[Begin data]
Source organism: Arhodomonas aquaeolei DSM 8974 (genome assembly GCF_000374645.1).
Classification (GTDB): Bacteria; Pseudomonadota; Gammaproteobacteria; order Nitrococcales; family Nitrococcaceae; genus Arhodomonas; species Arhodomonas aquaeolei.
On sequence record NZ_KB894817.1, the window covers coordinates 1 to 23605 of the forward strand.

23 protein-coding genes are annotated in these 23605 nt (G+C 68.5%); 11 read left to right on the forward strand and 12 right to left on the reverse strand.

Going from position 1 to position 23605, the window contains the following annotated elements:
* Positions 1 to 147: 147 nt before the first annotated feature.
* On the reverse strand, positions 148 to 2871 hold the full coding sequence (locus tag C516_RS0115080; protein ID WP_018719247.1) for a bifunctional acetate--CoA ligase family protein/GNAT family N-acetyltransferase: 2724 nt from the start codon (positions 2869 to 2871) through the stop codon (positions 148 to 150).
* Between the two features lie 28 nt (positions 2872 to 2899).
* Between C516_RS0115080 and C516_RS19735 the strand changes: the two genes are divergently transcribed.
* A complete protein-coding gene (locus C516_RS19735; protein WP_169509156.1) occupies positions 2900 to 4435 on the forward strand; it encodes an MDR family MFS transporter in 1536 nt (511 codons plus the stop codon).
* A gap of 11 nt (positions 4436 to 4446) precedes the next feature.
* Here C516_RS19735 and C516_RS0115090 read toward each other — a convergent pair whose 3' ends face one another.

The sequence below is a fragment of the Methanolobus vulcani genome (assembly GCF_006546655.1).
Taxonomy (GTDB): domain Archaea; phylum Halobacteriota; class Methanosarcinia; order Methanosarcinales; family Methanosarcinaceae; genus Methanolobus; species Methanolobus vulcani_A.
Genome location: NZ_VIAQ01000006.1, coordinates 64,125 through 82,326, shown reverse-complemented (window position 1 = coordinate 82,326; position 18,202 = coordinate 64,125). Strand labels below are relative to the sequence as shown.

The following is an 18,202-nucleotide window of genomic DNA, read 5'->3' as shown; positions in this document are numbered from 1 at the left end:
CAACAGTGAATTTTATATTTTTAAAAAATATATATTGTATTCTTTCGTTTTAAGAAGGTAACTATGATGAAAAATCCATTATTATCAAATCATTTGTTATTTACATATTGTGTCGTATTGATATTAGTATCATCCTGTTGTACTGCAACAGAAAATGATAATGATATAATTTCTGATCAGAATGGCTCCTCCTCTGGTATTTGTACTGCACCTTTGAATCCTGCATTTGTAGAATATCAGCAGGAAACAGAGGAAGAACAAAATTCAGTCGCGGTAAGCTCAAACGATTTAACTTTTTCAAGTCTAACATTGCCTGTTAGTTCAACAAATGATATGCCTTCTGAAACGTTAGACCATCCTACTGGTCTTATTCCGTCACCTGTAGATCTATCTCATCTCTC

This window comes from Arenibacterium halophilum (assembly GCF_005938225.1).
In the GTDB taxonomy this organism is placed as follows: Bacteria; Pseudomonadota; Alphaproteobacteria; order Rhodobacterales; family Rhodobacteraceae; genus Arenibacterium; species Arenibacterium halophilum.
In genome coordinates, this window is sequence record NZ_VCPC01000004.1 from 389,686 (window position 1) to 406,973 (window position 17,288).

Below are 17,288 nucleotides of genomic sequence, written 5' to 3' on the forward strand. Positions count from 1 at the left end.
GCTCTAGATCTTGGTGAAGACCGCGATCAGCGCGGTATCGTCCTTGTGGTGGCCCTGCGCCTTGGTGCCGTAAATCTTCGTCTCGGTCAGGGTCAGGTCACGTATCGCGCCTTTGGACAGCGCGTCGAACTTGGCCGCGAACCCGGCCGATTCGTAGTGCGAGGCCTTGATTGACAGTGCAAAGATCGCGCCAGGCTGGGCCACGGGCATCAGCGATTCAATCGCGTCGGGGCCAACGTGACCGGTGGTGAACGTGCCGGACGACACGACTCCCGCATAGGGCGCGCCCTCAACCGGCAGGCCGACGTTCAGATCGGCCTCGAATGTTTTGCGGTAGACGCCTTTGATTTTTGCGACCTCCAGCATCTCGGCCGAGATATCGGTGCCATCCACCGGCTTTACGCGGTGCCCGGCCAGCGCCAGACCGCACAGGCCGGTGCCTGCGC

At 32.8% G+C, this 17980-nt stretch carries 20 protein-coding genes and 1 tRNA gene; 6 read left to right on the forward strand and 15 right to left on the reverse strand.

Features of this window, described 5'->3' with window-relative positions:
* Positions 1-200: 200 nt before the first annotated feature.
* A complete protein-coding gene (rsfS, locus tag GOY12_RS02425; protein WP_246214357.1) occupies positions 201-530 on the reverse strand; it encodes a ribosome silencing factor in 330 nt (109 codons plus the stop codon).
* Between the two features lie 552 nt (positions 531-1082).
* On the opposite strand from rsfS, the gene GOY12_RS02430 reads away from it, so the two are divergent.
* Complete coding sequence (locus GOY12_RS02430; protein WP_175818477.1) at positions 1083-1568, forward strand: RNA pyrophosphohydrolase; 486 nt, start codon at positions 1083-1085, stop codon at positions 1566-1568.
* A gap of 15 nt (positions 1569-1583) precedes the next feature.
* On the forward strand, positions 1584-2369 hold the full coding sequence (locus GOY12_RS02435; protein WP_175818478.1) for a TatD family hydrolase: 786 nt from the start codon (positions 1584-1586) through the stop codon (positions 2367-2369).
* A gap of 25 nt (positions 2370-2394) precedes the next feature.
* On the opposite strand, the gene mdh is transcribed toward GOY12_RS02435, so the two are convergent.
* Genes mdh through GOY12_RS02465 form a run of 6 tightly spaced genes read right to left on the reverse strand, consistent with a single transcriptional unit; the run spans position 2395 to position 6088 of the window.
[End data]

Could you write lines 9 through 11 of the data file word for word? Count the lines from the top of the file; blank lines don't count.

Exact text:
* Between C516_RS0115080 and C516_RS19735 the strand changes: the two genes are divergently transcribed.
* A complete protein-coding gene (locus C516_RS19735; protein WP_169509156.1) occupies positions 2900 to 4435 on the forward strand; it encodes an MDR family MFS transporter in 1536 nt (511 codons plus the stop codon).
* A gap of 11 nt (positions 4436 to 4446) precedes the next feature.